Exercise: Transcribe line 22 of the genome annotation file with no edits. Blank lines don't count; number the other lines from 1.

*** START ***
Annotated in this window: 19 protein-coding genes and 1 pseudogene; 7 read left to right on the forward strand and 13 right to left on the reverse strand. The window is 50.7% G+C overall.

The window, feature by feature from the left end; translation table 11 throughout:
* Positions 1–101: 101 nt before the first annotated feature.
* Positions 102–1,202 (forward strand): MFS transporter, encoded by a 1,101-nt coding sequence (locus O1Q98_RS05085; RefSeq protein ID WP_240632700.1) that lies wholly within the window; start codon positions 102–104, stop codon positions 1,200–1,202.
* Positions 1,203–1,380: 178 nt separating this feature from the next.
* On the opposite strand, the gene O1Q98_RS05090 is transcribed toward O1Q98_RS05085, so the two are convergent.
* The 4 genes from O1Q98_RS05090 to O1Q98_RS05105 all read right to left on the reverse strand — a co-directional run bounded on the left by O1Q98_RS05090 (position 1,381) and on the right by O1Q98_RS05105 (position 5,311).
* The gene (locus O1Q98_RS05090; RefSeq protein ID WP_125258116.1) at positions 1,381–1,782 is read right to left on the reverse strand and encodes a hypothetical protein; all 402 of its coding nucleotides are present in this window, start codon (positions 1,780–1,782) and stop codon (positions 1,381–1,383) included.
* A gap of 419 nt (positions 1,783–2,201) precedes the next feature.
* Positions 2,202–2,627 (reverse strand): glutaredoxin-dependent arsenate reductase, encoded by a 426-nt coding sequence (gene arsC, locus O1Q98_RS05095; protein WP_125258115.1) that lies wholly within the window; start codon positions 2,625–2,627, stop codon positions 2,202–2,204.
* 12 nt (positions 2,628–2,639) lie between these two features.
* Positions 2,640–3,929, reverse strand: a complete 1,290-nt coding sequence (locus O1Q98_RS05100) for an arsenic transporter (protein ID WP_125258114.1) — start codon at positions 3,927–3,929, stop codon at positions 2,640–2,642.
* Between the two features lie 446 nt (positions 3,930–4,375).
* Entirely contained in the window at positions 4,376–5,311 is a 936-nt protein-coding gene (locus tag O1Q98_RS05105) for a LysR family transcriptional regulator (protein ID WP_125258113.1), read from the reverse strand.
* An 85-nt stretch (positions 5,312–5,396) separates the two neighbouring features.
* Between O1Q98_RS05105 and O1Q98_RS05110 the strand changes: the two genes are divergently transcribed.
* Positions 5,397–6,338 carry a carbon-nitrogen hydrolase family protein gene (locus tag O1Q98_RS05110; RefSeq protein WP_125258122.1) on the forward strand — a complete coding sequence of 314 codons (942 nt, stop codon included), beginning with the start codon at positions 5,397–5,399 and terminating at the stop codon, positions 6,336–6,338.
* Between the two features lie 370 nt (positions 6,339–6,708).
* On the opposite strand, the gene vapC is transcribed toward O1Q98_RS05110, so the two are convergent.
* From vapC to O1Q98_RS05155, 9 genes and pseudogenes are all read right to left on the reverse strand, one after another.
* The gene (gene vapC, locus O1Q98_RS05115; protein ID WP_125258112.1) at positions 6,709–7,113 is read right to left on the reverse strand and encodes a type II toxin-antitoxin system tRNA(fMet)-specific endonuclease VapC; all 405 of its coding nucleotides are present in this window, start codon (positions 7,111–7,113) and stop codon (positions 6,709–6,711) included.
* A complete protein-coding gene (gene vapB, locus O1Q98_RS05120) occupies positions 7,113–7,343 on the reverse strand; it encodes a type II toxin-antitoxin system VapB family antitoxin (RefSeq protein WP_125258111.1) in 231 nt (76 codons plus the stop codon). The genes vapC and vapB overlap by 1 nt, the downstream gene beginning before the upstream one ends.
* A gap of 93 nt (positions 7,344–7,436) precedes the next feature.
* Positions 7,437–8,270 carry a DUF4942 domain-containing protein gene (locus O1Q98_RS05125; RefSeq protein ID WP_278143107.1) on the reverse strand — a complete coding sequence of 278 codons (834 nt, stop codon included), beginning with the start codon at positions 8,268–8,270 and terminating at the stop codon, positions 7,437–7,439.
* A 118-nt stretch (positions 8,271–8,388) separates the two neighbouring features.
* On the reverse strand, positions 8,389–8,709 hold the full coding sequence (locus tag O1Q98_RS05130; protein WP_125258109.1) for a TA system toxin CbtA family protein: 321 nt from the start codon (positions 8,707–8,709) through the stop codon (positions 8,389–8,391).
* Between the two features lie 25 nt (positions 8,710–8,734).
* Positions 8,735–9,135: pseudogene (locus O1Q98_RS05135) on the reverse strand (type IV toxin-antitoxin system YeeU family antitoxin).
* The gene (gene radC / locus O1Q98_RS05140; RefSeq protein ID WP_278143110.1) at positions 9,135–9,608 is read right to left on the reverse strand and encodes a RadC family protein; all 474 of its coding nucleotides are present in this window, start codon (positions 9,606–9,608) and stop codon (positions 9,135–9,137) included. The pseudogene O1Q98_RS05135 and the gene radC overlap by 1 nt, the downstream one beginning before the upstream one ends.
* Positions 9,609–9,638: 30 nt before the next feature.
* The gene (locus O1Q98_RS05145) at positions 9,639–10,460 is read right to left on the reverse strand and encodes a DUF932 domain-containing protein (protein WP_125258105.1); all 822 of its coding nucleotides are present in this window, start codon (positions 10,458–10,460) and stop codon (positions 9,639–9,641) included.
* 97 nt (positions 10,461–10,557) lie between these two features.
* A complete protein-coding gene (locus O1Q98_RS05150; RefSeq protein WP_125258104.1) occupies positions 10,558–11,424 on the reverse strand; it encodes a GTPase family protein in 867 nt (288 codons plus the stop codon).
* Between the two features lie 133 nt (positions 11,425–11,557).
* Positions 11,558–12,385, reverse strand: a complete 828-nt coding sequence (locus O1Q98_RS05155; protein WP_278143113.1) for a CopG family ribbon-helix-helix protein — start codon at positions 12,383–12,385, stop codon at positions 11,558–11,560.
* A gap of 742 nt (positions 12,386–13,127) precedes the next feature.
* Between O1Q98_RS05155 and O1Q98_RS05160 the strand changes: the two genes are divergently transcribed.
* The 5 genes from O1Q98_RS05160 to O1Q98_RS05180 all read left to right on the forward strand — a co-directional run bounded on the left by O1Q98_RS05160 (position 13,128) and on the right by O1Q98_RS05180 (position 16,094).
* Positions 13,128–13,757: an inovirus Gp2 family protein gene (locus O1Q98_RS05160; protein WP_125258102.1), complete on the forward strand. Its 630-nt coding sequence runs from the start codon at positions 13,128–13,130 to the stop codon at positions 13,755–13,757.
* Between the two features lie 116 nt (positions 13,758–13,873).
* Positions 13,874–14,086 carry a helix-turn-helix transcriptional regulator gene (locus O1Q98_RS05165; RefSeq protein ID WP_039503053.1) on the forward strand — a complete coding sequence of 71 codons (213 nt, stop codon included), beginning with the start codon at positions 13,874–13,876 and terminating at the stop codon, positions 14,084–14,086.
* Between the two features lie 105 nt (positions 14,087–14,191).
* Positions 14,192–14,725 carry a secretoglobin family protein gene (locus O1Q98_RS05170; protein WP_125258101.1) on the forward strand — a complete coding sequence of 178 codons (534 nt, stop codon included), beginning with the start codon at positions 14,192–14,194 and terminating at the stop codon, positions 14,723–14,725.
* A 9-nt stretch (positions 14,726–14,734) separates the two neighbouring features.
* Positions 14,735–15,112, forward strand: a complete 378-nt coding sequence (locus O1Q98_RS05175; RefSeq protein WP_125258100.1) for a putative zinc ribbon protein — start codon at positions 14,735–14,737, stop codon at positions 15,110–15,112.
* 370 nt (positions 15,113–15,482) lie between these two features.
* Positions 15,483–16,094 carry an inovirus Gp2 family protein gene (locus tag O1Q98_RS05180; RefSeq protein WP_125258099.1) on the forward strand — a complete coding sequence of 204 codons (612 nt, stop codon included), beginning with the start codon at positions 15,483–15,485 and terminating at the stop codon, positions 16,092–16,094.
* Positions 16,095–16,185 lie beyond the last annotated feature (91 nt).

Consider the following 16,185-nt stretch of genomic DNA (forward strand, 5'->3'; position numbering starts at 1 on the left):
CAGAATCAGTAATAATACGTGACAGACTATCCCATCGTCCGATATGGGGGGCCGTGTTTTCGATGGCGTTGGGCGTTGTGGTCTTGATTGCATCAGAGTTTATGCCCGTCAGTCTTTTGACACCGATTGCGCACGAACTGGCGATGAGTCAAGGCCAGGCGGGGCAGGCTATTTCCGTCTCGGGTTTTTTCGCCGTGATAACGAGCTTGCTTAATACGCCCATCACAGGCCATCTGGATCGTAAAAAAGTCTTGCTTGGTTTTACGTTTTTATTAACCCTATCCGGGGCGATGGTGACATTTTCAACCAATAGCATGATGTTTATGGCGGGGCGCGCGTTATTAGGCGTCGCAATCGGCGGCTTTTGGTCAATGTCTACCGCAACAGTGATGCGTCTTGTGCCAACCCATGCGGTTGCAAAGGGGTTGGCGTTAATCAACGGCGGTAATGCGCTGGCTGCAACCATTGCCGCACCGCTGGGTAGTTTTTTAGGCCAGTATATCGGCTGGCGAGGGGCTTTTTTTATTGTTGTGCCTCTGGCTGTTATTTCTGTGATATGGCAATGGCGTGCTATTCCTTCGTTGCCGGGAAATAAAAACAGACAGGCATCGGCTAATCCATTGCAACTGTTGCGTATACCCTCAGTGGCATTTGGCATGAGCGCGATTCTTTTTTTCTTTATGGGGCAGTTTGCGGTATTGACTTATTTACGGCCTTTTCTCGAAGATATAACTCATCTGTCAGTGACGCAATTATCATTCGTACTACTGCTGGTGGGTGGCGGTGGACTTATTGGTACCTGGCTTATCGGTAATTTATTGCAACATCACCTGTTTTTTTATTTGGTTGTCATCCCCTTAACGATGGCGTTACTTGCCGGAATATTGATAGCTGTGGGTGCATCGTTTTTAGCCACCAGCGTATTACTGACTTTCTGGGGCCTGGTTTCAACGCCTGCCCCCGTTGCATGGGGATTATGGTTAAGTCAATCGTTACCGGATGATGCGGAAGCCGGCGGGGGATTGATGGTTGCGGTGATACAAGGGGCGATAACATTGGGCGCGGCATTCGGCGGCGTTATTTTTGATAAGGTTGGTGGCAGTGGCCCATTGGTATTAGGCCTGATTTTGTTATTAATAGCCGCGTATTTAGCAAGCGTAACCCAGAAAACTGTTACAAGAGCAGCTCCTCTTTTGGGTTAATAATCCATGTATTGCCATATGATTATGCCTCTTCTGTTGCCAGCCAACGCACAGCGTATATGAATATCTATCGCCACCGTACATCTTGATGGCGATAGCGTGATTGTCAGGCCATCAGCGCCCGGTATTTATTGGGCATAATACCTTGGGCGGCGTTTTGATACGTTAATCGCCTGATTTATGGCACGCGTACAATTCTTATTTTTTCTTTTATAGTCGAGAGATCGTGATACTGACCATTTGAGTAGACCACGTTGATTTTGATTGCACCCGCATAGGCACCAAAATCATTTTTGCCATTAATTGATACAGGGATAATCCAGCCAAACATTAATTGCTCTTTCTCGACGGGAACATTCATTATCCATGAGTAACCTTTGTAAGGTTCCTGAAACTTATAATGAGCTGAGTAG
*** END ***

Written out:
* A complete protein-coding gene (gene vapB, locus O1Q98_RS05120) occupies positions 7,113–7,343 on the reverse strand; it encodes a type II toxin-antitoxin system VapB family antitoxin (RefSeq protein WP_125258111.1) in 231 nt (76 codons plus the stop codon). The genes vapC and vapB overlap by 1 nt, the downstream gene beginning before the upstream one ends.